To achieve this hegemony, Putin became a master of ensuring his success by controlling the variables involved in any given social or governmental mechanism. He would never make decisive action without the “insurance policy” of either ensuring outside actors would not hinder his success or that they would support his actions.
This framework was demonstrated in much of Putin’s early business dealings while working in various positions in Moscow. In his autobiography, Putin explains how controling the litany of mafias and organized crime groups was paramount to obtaining the control he so desired. Threats, killings, and weaponization of the police against the opposition helped him rise to national level management.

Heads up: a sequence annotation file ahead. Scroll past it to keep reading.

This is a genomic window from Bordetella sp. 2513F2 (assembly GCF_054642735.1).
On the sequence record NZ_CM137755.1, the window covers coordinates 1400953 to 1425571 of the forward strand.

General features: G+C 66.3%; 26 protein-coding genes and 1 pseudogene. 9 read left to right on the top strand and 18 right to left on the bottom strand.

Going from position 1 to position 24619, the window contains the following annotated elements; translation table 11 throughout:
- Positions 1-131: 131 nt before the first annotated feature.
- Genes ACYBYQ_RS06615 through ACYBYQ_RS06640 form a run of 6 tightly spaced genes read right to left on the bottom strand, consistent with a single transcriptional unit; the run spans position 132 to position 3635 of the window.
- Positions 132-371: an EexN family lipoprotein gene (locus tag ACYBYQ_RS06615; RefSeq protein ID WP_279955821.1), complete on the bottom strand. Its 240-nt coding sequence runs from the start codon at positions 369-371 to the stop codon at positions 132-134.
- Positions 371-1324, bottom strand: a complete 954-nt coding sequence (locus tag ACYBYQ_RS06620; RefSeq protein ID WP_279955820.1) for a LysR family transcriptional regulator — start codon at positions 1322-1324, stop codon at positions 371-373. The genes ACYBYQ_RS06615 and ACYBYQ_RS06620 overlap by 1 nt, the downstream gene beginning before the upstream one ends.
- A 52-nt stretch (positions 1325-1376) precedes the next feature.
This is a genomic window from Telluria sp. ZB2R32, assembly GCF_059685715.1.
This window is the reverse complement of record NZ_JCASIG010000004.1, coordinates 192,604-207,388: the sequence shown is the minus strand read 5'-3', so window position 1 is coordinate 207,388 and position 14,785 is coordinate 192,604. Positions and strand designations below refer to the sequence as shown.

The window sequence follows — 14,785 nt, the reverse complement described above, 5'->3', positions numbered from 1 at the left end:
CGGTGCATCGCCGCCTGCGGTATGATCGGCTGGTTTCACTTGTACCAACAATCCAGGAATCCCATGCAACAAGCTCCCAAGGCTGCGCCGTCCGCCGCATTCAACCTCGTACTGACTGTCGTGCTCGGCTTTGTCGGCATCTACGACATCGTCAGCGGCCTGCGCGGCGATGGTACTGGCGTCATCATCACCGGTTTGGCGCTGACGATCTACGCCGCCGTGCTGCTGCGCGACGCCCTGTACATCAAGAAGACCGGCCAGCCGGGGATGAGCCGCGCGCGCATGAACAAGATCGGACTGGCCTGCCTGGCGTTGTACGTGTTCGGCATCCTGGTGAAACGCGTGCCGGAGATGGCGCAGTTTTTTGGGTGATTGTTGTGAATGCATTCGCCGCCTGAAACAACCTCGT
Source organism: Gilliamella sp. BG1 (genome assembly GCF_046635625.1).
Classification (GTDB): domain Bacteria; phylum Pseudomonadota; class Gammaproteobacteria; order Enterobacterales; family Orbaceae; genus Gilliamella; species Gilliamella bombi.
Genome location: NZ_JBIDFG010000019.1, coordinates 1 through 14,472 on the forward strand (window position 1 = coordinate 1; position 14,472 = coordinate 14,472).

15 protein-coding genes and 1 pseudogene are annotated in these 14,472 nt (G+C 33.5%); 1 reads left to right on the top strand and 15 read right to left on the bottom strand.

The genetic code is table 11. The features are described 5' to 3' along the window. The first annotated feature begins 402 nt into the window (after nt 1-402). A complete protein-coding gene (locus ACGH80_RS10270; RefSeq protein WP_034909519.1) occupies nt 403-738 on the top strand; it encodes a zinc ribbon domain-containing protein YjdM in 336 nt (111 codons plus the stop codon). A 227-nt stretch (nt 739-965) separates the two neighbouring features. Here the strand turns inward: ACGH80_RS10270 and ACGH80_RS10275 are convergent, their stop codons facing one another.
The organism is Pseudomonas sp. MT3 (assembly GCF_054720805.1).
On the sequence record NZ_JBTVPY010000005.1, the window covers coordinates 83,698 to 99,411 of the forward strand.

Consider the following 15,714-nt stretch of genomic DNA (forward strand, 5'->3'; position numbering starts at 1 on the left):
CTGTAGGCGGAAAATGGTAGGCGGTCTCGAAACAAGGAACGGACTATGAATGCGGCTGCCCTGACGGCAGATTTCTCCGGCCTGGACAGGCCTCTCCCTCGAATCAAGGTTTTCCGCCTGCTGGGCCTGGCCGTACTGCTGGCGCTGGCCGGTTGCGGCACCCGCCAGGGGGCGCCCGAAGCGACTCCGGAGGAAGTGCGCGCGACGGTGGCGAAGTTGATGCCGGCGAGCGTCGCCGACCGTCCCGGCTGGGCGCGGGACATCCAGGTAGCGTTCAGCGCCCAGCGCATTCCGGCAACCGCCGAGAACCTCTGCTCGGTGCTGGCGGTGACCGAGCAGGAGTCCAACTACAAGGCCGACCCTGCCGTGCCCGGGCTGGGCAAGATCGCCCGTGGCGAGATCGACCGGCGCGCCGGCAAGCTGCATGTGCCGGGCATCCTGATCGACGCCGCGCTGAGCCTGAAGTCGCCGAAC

Using law alongside force worked for him at the national level. However, he ran into obstacles when attempting to exercise this same strategy on the international stage. In Georgia, he tried relentlessly to manipulate government policy and steer them away from the rising Western influence. His 2008 invasion did little but gain territory and leverage at the negotiating table, while galvanizing Western sentiment in Tbilisi.
Ukraine, while always a problem, became urgent with the 2004 and 2014 revolutions. Incredible amounts of Western sentiment led Putin to act in the same way as he did with Georgia. By seizing land and forcing Ukraine into a stalemate, they were kept from becoming too close to NATO and the EU. In both Georgia and Ukraine, Putin maximized his control of the variables involved, prepared the narrative, and used force only when he knew victory was certain.